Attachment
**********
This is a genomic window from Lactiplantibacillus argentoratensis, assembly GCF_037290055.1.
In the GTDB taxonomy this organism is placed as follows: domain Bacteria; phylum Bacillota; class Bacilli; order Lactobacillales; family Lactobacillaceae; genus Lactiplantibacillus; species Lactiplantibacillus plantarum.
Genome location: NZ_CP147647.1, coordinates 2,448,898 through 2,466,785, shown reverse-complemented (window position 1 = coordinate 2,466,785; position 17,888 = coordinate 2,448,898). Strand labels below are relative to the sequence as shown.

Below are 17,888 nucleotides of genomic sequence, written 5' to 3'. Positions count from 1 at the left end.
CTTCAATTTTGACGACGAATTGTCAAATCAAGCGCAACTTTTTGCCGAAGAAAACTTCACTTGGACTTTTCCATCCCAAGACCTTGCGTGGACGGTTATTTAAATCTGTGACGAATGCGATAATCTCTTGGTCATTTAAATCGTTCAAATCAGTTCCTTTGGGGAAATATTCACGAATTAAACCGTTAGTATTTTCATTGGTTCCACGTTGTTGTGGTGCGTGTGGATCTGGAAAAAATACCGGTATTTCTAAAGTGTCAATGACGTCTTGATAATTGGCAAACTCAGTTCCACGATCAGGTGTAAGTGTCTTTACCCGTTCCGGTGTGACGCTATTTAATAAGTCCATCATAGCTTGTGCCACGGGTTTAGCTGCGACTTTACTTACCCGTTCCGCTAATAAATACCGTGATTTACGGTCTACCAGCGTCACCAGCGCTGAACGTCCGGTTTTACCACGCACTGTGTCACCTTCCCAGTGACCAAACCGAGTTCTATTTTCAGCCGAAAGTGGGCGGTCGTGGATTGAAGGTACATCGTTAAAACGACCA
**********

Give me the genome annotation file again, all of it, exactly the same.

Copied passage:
This is a genomic window from Lactiplantibacillus argentoratensis, assembly GCF_037290055.1.
In the GTDB taxonomy this organism is placed as follows: domain Bacteria; phylum Bacillota; class Bacilli; order Lactobacillales; family Lactobacillaceae; genus Lactiplantibacillus; species Lactiplantibacillus plantarum.
Genome location: NZ_CP147647.1, coordinates 2,448,898 through 2,466,785, shown reverse-complemented (window position 1 = coordinate 2,466,785; position 17,888 = coordinate 2,448,898). Strand labels below are relative to the sequence as shown.

Below are 17,888 nucleotides of genomic sequence, written 5' to 3'. Positions count from 1 at the left end.
CTTCAATTTTGACGACGAATTGTCAAATCAAGCGCAACTTTTTGCCGAAGAAAACTTCACTTGGACTTTTCCATCCCAAGACCTTGCGTGGACGGTTATTTAAATCTGTGACGAATGCGATAATCTCTTGGTCATTTAAATCGTTCAAATCAGTTCCTTTGGGGAAATATTCACGAATTAAACCGTTAGTATTTTCATTGGTTCCACGTTGTTGTGGTGCGTGTGGATCTGGAAAAAATACCGGTATTTCTAAAGTGTCAATGACGTCTTGATAATTGGCAAACTCAGTTCCACGATCAGGTGTAAGTGTCTTTACCCGTTCCGGTGTGACGCTATTTAATAAGTCCATCATAGCTTGTGCCACGGGTTTAGCTGCGACTTTACTTACCCGTTCCGCTAATAAATACCGTGATTTACGGTCTACCAGCGTCACCAGCGCTGAACGTCCGGTTTTACCACGCACTGTGTCACCTTCCCAGTGACCAAACCGAGTTCTATTTTCAGCCGAAAGTGGGCGGTCGTGGATTGAAGGTACATCGTTAAAACGACCA